For most organisations, moving to the cloud is a big decision.
By nature, human beings don’t like change; and moving away from the traditional on-premises IT model to the cloud is a major shift for many companies. Embracing new ways of working means getting full-company buy-in and getting users on-board with the change.
There are also a lot of unknowns which make companies hesitant to change. Common questions like “will my data be secure?” and “do we have to move everything to the cloud?” deter companies from taking the plunge and move away from their existing IT infrastructure.
But the benefits of moving to the cloud are now well-established. Most organisations find they are able to be more flexible and see increased productivity and reduced IT spend.
Office 365 is Microsoft’s cloud-based productivity suite and is used by more than 100 million active enterprise users around the world.
It encompasses the many familiar Microsoft apps we know and use already, including Word, PowerPoint, Outlook and Excel, along with a host of other useful tools all centres around business productivity. Other features of Office 365 which you might recognise are Skype for Business, OneDrive and SharePoint. The tools in Office 365 are so good for productivity that it is quickly becoming the default for many businesses when renewing their IT infrastructure and moving to the cloud.
Of course, moving to the cloud (and Office 365 specifically) needs careful thought and in most cases a strong business case. If you’re thinking about moving to the cloud, one of the primary questions you have is probably “is Office 365 right for my business?”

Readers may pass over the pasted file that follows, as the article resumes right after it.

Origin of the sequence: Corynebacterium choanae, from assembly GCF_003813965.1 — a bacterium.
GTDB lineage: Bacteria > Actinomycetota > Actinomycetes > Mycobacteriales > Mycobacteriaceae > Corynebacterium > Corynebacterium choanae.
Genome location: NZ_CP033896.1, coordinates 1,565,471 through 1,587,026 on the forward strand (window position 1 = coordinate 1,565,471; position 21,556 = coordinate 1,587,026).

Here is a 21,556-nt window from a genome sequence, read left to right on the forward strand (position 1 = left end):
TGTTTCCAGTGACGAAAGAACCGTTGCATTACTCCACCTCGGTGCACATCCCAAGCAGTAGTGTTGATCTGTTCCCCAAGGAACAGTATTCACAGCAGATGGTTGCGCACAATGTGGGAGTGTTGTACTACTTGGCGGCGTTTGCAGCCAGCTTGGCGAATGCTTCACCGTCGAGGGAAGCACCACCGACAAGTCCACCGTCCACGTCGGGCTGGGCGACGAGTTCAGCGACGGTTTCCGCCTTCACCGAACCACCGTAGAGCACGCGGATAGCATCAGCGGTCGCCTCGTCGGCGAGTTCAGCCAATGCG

Is Office 365 right for your business?
Organisations that are considering moving to Office 365 often have the following questions...
Is Office 365 secure?
At the forefront of most IT decision makers minds is security. There has been a perception of cloud storage being less secure than on-premises but the opposite is true.
It’s true that the cloud presents its own challenges around security, partly because it opens up new opportunities. One of the advantages of Office 365 over on-premises systems is that it provides the flexibility to work from anywhere or to work collaboratively with those outside your organisation, but this means you need to plan for how users prove their identity to access systems, and put in place security measures to ensure people aren’t sharing sensitive data with the wrong people.
But Office 365 is one of the most used software in the world and has the security capabilities to match. Microsoft spend more than 1 billion dollars a year on making sure Office 365 is the pinnacle of IT security.
The Security and Compliance Centre in Office 365 provides a toolkit of different features that can be employed to provide the appropriate level of control. This can include enforcing policies around where sensitive data can be saved, setting automated retention rules, or searching an audit log for risky activity. These tools are flexible enough that you can adapt your configuration to your organisation’s needs. Other security features, such as malware and anti-virus scans in Exchange Online, are part of the specific components of Office 365.
Is Office 365 reliable?